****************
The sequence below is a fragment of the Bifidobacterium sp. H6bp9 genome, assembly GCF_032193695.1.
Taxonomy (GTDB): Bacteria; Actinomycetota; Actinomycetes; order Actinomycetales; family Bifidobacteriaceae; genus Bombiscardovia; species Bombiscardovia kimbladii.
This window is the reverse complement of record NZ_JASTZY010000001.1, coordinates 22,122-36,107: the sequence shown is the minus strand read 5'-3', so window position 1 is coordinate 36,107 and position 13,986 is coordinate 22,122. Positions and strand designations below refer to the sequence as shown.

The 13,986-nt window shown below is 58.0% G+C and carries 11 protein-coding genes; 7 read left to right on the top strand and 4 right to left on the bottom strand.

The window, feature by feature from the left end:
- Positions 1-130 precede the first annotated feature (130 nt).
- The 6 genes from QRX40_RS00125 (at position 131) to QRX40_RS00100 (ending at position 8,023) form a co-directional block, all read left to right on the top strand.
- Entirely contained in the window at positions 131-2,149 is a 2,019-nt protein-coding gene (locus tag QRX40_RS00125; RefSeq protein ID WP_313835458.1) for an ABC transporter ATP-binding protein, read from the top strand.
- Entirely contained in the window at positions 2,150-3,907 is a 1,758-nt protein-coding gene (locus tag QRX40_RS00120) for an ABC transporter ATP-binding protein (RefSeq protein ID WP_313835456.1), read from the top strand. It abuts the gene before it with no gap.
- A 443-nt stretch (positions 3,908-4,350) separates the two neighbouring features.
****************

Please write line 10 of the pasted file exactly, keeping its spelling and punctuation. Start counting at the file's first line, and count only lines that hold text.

- A 443-nt stretch (positions 3,908-4,350) separates the two neighbouring features.